Automated preparation of fused beads for XRF analysis

FLSmidth has recently developed the DCF820 and the DCF830 units to automatically prepare fused beads for XRF analysis.

FLSmidth has recently developed the DCF820 and the DCF830 units to automatically prepare fused beads for XRF analysis.

To effectively analyse geological raw materials and ores by X-ray florescence (XRF) analysis, it is important to use the right sample preparation technique. This is why FLSmidth’s newly developed DCF units are worth a closer look

FLSmidth has recently developed the DCF820 and the DCF830 unitsto automatically prepare fused beads for XRF analysis. XRF analysis plays an important role both in the analysis of mine site materials and also in the quality and process control of cement production. The analysis rapidly and accurately measures the chemical compo­sition of raw materials and ores. But your analysis is only going to be as good as your sample preparation, which is crucial. Truly accurate analysis relies on good sample preparation.

Fusing powdered samples into “glass” beads by fusing the samples in a borate melt usually provides more accurate analytical results than alternative techniques, such as pressed pellets. This is because the fused beads overcome analytical problems related to particle size variation, segregation and mineralogy. Therefore, the fusion method provides a robust source of data in situations where the chemical, physical and mineralogical properties of the sample material vary.

To create a bead, a powdered sample is mixed with a flux, heatedin a crucible to between 1000-1200°C and then cast in a dish to produce a homogeneous glass-like bead. In the FLSmidth® DCFunits, this process is fully automated in the all-in-one, high-capacity equipment.

Automated dosing, weighing, mixing and crucible cleaning
The DCF units automatically prepare fused beads for analysis, including the dosing, weighing, and mixing of flux and sample, as well as the cleaning of the crucibles. With the DCF820, you can make 10 beads per hour, and for increased capacity, with the DCF830, which has two furnaces, you can make 20 beads per hour. The capacity is also dependent on fusion time.
Flexibly designed to operate in an automated laboratory or as part of a manual operation as a stand-alone machine, the new FLSmidth® device offers customers many advantages: Time- consuming manual tasks are replaced with cost-effective, fully automated fusion preparation that facilitates fast access to data.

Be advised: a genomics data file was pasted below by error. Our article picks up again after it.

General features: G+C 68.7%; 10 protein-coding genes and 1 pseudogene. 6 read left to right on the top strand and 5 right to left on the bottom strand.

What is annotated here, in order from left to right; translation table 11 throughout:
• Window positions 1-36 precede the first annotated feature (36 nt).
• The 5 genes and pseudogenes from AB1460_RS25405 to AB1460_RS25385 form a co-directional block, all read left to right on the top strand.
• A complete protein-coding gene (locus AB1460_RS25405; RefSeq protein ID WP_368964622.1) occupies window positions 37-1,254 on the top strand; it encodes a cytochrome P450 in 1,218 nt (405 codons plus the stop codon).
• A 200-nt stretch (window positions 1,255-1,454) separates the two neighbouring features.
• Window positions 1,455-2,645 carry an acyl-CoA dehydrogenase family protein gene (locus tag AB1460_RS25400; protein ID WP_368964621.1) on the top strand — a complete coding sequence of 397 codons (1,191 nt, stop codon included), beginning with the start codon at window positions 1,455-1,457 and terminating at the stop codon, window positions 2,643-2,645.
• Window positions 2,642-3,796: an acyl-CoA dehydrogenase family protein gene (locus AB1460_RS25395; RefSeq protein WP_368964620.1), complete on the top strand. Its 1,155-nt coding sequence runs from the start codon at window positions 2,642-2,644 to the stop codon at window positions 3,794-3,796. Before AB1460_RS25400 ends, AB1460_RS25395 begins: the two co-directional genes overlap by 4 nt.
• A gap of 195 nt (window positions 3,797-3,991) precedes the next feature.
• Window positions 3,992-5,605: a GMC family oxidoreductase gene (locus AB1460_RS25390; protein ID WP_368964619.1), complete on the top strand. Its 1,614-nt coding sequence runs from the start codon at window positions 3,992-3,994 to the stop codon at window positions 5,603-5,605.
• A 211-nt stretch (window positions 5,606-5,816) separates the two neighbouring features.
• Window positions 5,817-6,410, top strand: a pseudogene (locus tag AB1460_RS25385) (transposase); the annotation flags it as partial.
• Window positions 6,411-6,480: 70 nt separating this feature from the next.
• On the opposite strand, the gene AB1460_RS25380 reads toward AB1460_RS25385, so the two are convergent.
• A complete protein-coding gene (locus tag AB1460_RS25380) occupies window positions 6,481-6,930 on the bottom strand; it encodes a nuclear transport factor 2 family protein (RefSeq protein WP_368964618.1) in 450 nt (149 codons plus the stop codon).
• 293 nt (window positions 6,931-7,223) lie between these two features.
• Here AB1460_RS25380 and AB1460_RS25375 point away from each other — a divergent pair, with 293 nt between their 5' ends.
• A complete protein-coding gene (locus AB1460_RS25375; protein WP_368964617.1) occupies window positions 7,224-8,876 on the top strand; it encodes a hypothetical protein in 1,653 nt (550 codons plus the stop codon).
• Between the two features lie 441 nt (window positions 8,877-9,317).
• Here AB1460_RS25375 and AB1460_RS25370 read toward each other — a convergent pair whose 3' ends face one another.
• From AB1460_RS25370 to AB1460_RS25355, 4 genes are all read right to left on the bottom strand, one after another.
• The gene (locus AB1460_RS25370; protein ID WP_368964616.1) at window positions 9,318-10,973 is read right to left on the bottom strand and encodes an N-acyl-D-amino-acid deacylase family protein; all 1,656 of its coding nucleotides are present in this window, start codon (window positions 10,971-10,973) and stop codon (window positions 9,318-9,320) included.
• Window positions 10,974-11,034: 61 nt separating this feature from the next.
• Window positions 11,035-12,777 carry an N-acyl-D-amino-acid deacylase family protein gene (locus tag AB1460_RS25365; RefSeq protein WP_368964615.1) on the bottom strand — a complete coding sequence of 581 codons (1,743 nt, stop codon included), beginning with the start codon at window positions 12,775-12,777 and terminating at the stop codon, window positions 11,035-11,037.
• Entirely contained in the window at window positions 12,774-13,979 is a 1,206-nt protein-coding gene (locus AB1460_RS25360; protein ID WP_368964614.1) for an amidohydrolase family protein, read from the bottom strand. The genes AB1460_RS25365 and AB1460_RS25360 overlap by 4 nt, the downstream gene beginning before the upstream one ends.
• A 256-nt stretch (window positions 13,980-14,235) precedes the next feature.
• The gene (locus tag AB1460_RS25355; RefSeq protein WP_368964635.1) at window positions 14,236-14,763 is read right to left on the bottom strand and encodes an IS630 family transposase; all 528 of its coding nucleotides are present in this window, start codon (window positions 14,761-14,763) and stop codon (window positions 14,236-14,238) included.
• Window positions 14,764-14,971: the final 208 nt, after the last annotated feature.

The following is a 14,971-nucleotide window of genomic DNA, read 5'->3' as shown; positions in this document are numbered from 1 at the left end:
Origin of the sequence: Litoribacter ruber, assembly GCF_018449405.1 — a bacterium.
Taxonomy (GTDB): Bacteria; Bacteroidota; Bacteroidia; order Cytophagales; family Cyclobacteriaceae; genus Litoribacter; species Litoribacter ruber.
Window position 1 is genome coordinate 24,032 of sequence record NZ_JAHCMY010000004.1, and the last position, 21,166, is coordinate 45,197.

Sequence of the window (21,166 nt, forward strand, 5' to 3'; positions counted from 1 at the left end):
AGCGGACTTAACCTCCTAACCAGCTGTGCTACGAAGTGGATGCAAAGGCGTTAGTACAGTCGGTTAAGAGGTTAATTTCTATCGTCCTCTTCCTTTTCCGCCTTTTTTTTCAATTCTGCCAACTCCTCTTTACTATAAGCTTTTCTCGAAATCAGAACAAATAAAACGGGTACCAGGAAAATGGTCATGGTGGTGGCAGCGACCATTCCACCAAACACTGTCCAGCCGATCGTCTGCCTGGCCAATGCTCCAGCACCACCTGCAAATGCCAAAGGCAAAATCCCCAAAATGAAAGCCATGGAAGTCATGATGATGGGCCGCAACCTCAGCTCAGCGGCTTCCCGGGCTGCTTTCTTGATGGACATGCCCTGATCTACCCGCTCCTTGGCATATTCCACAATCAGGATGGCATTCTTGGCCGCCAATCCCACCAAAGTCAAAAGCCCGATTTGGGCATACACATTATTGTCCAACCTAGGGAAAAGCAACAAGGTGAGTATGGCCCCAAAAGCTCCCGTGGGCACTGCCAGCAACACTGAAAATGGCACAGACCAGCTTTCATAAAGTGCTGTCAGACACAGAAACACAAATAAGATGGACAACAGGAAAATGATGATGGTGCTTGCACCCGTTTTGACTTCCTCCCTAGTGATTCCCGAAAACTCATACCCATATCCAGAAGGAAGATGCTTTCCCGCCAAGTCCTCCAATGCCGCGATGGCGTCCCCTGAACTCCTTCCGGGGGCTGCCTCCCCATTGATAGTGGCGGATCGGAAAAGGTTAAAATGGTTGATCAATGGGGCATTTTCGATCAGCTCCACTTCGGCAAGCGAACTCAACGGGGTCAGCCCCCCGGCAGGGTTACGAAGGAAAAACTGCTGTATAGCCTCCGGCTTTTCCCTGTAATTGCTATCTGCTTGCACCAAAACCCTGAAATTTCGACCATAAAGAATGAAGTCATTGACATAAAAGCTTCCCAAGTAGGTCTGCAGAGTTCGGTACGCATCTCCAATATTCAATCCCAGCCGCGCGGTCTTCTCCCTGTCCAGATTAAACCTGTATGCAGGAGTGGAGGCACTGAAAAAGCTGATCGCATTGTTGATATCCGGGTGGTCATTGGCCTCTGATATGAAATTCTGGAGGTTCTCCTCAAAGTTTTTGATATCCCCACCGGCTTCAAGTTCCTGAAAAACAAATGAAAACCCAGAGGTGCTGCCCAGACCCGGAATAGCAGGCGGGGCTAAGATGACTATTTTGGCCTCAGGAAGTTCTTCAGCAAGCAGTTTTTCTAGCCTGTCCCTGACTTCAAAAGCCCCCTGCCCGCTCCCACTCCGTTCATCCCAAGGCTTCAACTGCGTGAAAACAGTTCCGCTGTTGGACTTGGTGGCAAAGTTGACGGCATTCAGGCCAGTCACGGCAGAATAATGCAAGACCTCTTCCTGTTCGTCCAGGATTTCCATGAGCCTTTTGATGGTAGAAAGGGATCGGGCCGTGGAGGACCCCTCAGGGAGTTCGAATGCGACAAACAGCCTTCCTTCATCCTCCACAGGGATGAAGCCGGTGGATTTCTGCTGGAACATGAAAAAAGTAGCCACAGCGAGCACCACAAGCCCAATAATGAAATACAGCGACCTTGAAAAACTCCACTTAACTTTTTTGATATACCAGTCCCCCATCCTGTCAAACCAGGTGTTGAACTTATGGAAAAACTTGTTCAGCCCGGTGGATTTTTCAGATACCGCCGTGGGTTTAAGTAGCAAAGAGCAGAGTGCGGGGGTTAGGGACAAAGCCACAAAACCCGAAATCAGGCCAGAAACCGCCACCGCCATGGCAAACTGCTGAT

Accurate and easy to use
What makes a good sample for analysis? You have to make sure that your sample is representative of the source material and that you have not changed the elemental composition of the sample during the preparation process.

The preparation technique used by the DCF units ensures ahomogenous matrix with an even distribution of analytes, automatically preparing fused beads that avoid analysis errors caused by mineralogy, segregation or particle size.

One of the most effective steps to ensure an accurate and reprodu­cible analysis is to automate the dosing and weighing tasks – and at the same time this significantly increases the capacity of a laboratory.

Dilution ratio and flux type can be adjusted from sample to sample, according to your recipe. With the DCF820, you can achieve dilution ratios with an accuracy of +/-0.15%, due to the adjustable gravimetric dosing of both sample and flux. The catch weight is read with a resolution of 0.0001g. Finally, you can adjust the dosing accuracy according to your capacity requirements.

Automated fused bead preparation and the subsequent benefit of an accurate XRF analysis is a cost-effective addition to an automated laboratory.

The FLSmidth® DCF units focus on quality, capacity, ease of use and reliability. They offer customers:

  • Cost-effective automated preparation of fused beads 
  • Accurate XRF analysis
  • Optimal reproducibility 
  • Increased laboratory capacity
  • Faster access to data
  • Reduction of manual tasks
  • Easy maintenance of all sections of the equipment

CONTACT: Petr VaRejka